Well, here we are in our last couple weeks of this series, “Love Connection” and I think it has been kind of fun. Hopefully you have too. I know we still have much to learn about our relationships with each other, and yet I think we’ve learned a bit along the way. Hopefully this conversation will remain as a record of our time here.
Here are the questions from this weekend’s PASSAGE message.
Do you think dating in high school is necessary?
I’m actually kind of surprised that this question hasn’t come up previously. It seems like there are a lot of opinions out there on this one. Some people think dating is the best way to find a mate, and others think that dating is a cultural assumption that should be challenged. One writer even wrote a book called, “I Kissed Dating Goodbye,” where he encouraged people to swear off dating all together.
And beyond the opinions, there are many different guidelines that parents set out for their students; each family has its own rules. *DISCLAIMER: you should do whatever your parents say!!!!
So what does the bible teach us about dating? Very little. In fact, the Bible doesn’t really prescribe any particular way that people should date, court or be “arranged” for marriage.
That alone is interesting isn’t it? You’d think that as much as we talk about it that it would have some pretty big “air-time” in the BIG BOOK. But, sometimes a lack of discussion of a topic in the Bible might indicate something important. Perhaps there isn’t a mention of a particular method of “love-finding” because there isn’t a “RIGHT” and “WRONG” way to do it, from God’s perspective.
I mean, if God has created us to be able to choose WHO we will love (rather than pre-determining who we will love) then maybe he has given us the choice as to HOW we choose this person as well.
So should you date in high school? Maybe. Should your parents arrange a marriage for you? Maybe. Should you go on only group-dates and build friendships that will lead to a love commitment? Maybe.
Do you see what I’m saying? Maybe the question is not whether or not we should date people exclusively, but what kind of “daters” or “non-daters” we will be…
Three weeks ago, after the last message I answered a question that got into this subject. It might be worth a read or a re-read if you want some more on “the kind of daters” we should be.
You’ll find the discussion in “Question #1” at this link:
Hope that’s helpful…
What is your opinion on long-distance relationships?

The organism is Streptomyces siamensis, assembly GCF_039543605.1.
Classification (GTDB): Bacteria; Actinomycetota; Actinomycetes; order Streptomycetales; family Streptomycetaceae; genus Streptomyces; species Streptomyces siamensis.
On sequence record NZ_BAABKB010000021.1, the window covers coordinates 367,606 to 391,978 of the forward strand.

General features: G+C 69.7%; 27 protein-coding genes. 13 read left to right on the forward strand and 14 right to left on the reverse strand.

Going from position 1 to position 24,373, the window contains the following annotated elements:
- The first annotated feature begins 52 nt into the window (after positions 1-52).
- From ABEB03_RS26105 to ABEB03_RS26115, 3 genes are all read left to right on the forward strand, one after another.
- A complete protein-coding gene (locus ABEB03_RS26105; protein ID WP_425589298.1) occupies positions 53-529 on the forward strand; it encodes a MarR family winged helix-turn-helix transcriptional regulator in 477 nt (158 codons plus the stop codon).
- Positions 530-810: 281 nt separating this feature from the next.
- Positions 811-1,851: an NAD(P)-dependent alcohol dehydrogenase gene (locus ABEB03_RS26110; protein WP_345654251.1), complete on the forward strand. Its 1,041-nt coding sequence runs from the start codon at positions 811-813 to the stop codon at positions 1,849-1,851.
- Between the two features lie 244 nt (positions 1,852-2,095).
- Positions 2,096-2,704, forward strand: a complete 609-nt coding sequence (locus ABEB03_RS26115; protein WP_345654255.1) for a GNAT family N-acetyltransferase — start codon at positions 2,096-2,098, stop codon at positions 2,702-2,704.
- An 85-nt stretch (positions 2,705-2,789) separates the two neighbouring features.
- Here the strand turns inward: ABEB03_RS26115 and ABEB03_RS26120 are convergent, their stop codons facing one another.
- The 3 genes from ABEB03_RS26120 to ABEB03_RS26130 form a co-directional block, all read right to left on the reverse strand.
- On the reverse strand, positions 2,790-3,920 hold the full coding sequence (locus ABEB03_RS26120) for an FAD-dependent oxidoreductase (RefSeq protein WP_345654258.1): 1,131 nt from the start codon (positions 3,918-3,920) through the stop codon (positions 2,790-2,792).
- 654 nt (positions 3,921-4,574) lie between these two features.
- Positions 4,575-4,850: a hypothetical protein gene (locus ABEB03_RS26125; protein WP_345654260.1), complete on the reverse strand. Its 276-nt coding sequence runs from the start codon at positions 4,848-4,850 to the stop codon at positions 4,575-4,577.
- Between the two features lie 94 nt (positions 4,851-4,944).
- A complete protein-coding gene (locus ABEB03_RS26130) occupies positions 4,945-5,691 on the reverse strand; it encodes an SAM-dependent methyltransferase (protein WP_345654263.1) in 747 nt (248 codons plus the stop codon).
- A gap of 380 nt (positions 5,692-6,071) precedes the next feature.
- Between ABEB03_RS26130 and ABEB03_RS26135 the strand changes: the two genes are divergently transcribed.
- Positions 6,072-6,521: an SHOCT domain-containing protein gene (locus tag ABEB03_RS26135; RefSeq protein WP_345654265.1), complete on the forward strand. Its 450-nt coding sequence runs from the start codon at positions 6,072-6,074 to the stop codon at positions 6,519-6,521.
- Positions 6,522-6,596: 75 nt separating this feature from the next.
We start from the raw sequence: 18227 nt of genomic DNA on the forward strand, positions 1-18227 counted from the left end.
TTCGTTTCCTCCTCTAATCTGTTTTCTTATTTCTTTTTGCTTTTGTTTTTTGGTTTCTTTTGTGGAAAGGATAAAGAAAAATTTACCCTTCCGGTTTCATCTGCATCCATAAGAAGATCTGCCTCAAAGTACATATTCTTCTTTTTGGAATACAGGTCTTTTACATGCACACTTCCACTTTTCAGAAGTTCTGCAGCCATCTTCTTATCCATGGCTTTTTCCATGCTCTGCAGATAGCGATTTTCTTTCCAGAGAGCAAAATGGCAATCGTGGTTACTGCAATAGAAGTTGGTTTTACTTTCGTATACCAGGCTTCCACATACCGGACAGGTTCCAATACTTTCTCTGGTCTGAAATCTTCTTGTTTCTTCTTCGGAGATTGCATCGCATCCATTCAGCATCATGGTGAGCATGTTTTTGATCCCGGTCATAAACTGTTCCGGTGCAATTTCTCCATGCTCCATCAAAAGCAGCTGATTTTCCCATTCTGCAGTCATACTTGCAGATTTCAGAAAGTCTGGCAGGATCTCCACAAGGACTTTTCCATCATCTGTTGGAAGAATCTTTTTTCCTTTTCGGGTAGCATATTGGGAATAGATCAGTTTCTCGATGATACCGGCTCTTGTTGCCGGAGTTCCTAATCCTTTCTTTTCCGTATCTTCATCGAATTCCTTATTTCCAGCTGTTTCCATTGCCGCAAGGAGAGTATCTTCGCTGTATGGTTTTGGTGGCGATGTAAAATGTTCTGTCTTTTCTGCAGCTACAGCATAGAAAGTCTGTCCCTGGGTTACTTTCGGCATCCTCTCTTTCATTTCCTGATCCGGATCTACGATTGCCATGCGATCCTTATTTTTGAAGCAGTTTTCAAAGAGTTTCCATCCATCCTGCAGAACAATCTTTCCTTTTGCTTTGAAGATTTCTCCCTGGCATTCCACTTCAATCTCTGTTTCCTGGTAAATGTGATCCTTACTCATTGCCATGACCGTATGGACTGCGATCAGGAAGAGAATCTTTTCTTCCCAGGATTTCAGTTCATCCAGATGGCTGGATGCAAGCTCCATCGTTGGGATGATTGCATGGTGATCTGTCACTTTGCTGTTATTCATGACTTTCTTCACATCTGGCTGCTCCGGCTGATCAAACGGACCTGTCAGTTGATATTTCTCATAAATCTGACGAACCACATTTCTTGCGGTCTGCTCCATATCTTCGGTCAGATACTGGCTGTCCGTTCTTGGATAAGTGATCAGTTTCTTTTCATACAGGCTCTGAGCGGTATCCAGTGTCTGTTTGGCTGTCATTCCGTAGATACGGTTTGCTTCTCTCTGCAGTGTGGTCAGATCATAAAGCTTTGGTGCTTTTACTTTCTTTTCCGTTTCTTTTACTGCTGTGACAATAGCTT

They are difficult.
Hahahaha… Well, they are, aren’t they?
This is a good question because many people start dating-from-afar. Sometimes the physical distance between people is over many states or countries. But, in another way, physical distance can be almost as far if you live in the same county but go to different schools and rarely see each other.
Look, I don’t think that there is anything wrong with a long-distance relationship. They are different. And they are difficult. But all relationships are difficult. Whether you are talking about long-distance or close-encounter relationships (hahaha, sounds like some weird alien love, LOL), there are both positives and negatives.
Let’s look at the positives. In some ways long-distance relationships may have potential for greater health. One benefit of distance is that it often forces people to learn about each other on a deeper level than just physical. Obviously if you live far apart physical contact will be limited. Because of this, phone conversations and text messages and facebook chats become the primary method of affection. But this affection-from-a-distance is healthy in that you are LEARNING deep interests, motives, beliefs and personality traits of the other person.
Also, a little distance test is good for any relationship. People in relationships formed in close physical proximity have a tendency to quickly become dependent on each other. You know the feeling: “I can’t live without seeing him today!” And yet, we have already learned that we were never meant to find our fulfillment in other human being; only in God. Being apart physically may help keep that distinction more obvious.
However, while there are some benefits (in theory) there are also some drawbacks. People living away from each other don’t have the opportunity to experience the other person in “real life.” There is only so much you can learn from phone calls and late-night text messages. Who a person is on the phone and who they are in everyday life with their family and friends may be very different.
Also, the time and focal commitment involved in “long-distance” relationships often comes at the expense of a person’s other relationships that are more local. When a person’s mind is off with his girlfriend in “Arizona” it is then difficult to invest in relationships (friends, family, etc.) or responsibilities right here in Everett. To some degree this is true of all relationships, but more so with long-distance ones, I think.
Anyway, I think there are probably more positives and negatives that could be said here, but hopefully you get my point. Long-distance relationships may be either good or bad, but that probably has more to do with the convictions of the two people involved than the land (or sea) that is between them.
Thanks for the great question!